Like South Africa, Malawi was already battling with corruption before the outbreak of Covid-19. The freshly elected President Lazarus Chakwera says more than $1-billion was stolen through corruption during former president Peter Mutharika’s administration. Covid-19 has been no exception, implicating former first lady Gertrude Mutharika, cabinet ministers and members of Parliament.
In response, CSOs operating under the banner Anti-Corruption Alliance expressed concern over the lack of transparency and accountability on how the pandemic funds were being handled. The Human Rights Defenders Coalition (HRDC) called for the immediate resignation of cabinet ministers and more specifically Minister of Information Mark Botomani and Minister of Health Jappie Mhango for abuse of Covid-19 funds.
In Zimbabwe, the African Development Bank approved a $13.7-million grant to finance the Covid-19 response in the country while the World Bank granted it $7-million. The European Union released a $75-million package. In July, the United Nations World Food Program (WPF) appealed for an additional $250-million in emergency aid to help more than eight million people that were at risk of starvation even before the pandemic.
Transparency International has been monitoring how these funds are being used and has expressed concern that although the government received donations for PPE, ventilators and other medical equipment from NGOs and other countries, there has been no transparency or accountability and no information released on the distribution.
Organisations such as the Zimbabwe Coalition on Debt and Development (ZIMCODD) have initiated civil society-coordinated efforts to track all resources pledged, received and used by the government. According to Janet Zhou, the ZIMCODD executive director, the tool tracks cash and in-kind resources mobilised domestically and internationally. Publishing weekly updates, ZIMCODD’s Tracker provides information about resources directly or indirectly received by the government.
In Zimbabwe and elsewhere, the media has also played a critical role in demanding transparency and accountability. The major highlight was the bombshell report by investigative journalist Hopewell Chin’ono that the then Health minister Obadiah Moyo had awarded a $60-million Covid-19 tender to a shell company called Drax International, without going to tender. Drax is allegedly linked to Mnangagwa’s twin sons and his wife.
Civil society at risk: targeted for exposing corruption
The ability to mitigate the devastating impact of Covid-19 graft relies heavily on the ability of civil society to maintain its role and give voice to affected communities. However, closing civic space, constraints on movement, attacks on the media and increasingly authoritarian policies in many countries have made the environment for advocacy and accountability an extremely difficult one to work in.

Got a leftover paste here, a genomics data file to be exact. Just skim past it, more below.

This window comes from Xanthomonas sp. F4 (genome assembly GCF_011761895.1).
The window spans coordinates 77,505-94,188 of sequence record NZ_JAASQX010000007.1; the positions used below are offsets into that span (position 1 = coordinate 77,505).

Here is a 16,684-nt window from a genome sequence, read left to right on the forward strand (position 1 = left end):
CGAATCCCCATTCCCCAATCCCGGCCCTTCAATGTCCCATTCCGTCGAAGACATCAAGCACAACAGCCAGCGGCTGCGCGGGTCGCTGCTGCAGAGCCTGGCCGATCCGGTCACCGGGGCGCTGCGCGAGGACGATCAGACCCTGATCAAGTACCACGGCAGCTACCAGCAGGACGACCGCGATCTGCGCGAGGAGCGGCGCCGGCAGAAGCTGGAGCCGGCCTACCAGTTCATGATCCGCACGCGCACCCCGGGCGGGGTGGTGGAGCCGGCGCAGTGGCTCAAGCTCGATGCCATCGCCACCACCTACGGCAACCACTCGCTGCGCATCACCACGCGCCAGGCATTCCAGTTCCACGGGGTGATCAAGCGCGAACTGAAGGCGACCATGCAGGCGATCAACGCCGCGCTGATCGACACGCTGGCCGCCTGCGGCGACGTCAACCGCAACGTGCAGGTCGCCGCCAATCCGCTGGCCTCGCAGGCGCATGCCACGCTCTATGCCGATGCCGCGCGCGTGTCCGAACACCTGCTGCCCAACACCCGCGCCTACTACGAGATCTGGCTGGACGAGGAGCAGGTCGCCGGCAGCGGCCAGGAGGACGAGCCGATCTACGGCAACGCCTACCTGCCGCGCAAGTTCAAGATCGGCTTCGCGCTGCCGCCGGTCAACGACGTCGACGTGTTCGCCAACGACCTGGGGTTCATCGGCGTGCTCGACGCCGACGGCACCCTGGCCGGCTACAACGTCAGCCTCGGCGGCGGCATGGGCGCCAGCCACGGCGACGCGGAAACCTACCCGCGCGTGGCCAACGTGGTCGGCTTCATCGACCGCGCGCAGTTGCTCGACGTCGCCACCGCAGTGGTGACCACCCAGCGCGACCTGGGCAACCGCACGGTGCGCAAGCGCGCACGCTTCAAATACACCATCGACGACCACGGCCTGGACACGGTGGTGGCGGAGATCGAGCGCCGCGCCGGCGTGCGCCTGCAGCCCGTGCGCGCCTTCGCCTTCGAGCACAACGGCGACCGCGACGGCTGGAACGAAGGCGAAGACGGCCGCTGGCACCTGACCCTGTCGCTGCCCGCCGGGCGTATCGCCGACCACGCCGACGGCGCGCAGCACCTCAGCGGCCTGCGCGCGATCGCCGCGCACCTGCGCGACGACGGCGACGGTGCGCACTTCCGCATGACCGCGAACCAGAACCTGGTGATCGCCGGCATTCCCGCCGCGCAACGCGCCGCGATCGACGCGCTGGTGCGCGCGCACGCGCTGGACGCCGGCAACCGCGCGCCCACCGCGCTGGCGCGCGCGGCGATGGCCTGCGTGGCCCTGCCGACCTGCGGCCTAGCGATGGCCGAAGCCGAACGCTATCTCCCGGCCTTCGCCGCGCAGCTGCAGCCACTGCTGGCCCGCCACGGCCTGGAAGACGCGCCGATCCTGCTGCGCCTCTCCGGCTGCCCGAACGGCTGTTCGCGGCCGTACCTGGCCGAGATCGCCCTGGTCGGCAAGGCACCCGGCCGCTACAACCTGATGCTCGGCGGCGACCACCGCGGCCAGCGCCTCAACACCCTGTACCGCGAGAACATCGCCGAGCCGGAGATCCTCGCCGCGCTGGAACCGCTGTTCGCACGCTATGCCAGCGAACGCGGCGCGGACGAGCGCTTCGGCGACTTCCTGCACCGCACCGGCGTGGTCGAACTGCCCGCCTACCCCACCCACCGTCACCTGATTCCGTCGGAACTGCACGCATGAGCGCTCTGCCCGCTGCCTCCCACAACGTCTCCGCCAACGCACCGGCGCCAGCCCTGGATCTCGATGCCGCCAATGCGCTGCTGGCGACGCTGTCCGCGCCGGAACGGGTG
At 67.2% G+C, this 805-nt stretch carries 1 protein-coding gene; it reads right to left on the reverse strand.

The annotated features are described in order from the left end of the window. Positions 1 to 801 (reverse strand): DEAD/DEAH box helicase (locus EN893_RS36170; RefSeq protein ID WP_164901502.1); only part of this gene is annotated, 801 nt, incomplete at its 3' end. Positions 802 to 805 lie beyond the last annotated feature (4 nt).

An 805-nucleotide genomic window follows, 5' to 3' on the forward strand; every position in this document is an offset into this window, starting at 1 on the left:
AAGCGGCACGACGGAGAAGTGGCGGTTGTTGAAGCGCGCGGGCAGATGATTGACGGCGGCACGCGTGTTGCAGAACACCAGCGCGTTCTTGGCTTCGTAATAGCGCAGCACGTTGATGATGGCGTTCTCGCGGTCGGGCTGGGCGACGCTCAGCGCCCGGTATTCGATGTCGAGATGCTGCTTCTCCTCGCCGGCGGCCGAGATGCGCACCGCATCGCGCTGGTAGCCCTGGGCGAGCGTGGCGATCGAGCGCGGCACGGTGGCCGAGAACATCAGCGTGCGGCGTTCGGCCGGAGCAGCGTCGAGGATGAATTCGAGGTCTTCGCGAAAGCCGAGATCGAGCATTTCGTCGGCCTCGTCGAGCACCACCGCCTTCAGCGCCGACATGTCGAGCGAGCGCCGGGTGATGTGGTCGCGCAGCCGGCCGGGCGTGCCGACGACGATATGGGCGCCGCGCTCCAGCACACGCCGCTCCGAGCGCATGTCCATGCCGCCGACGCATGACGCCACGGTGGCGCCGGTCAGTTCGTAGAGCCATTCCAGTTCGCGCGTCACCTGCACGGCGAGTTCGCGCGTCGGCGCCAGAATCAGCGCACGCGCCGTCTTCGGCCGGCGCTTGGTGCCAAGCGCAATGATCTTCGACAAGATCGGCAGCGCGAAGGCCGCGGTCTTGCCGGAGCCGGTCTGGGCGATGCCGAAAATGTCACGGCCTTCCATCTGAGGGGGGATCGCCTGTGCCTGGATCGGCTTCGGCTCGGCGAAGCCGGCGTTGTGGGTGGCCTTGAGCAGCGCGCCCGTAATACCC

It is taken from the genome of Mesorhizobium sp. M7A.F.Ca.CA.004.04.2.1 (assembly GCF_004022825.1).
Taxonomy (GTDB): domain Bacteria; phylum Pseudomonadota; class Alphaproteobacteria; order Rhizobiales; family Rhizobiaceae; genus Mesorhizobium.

Zambia, for instance, was already suffering from the effects of a local currency that was rapidly losing value against major convertible currencies, as well as a debt crisis that shows no signs of abating. This had a negative impact on many CSO budgets, undermining the critical work they do.
In Mozambique, a group of arsonists reportedly broke into the offices of Canal de Moçambique, a leading weekly newspaper with a reputation for exposing corruption. The group poured fuel over office equipment and ignited it with a Molotov cocktail. According to an Amnesty International report, “the attack came four days after the newspaper published an investigative story alleging unethical procurement by politically connected individuals and senior government officials at the Ministry of Mineral Resources and Energy.”
Earlier in the year, Canal de Moçambique had reported on an alleged secret deal between government ministries and a gas company that appears to have earned kickbacks for the minister of defence.
In Zimbabwe, following the arrest and immediate release on bail, and the subsequent sacking of Health Minister Obadiah Moyo for “inappropriate conduct” over the $60-million medicines supply scandal, Zimbabwean authorities immediately targeted anti-corruption whistle-blowers instead of the corrupt elements.
Hopewell Chin’ono was arrested and spent 45 days in jail for unearthing this high-level scam. His cameras were confiscated and he was banned from using Facebook and his Twitter account and now, using Instagram. Political activists Jacob Ngarivhume, Job Sikhala, Joana Mamombe, Cecilia Chimbiri and Netsai Marova, who organised mass protests against official corruption and general economic decay were also imprisoned without trial and denied bail for long periods.